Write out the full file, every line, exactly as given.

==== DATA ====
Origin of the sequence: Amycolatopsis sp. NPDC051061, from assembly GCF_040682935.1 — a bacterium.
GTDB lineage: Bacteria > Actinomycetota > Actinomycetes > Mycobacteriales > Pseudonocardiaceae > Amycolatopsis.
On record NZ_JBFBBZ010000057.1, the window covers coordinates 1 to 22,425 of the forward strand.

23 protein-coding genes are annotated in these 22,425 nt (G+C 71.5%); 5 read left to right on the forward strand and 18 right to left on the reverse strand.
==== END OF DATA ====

Origin of the sequence: Amycolatopsis sp. NPDC051061, from assembly GCF_040682935.1 — a bacterium.
GTDB lineage: Bacteria > Actinomycetota > Actinomycetes > Mycobacteriales > Pseudonocardiaceae > Amycolatopsis.
On record NZ_JBFBBZ010000057.1, the window covers coordinates 1 to 22,425 of the forward strand.

23 protein-coding genes are annotated in these 22,425 nt (G+C 71.5%); 5 read left to right on the forward strand and 18 right to left on the reverse strand.